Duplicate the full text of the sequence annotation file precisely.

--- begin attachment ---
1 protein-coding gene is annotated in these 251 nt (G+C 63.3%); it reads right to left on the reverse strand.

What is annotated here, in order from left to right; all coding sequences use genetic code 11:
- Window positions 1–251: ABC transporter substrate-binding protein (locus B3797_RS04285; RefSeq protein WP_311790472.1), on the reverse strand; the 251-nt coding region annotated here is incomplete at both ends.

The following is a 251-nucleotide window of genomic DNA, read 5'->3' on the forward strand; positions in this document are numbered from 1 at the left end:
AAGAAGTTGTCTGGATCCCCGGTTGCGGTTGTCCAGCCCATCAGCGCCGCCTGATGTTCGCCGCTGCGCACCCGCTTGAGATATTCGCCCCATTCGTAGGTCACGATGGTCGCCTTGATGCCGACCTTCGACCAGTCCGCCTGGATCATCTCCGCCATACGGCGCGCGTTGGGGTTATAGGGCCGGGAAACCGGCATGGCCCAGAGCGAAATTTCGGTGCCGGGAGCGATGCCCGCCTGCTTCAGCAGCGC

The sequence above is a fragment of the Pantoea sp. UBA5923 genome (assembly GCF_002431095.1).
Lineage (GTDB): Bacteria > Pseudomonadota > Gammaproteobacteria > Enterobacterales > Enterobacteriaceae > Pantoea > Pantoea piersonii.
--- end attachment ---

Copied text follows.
1 protein-coding gene is annotated in these 251 nt (G+C 63.3%); it reads right to left on the reverse strand.

What is annotated here, in order from left to right; all coding sequences use genetic code 11:
- Window positions 1–251: ABC transporter substrate-binding protein (locus B3797_RS04285; RefSeq protein WP_311790472.1), on the reverse strand; the 251-nt coding region annotated here is incomplete at both ends.

The following is a 251-nucleotide window of genomic DNA, read 5'->3' on the forward strand; positions in this document are numbered from 1 at the left end:
AAGAAGTTGTCTGGATCCCCGGTTGCGGTTGTCCAGCCCATCAGCGCCGCCTGATGTTCGCCGCTGCGCACCCGCTTGAGATATTCGCCCCATTCGTAGGTCACGATGGTCGCCTTGATGCCGACCTTCGACCAGTCCGCCTGGATCATCTCCGCCATACGGCGCGCGTTGGGGTTATAGGGCCGGGAAACCGGCATGGCCCAGAGCGAAATTTCGGTGCCGGGAGCGATGCCCGCCTGCTTCAGCAGCGC

The sequence above is a fragment of the Pantoea sp. UBA5923 genome (assembly GCF_002431095.1).
Lineage (GTDB): Bacteria > Pseudomonadota > Gammaproteobacteria > Enterobacterales > Enterobacteriaceae > Pantoea > Pantoea piersonii.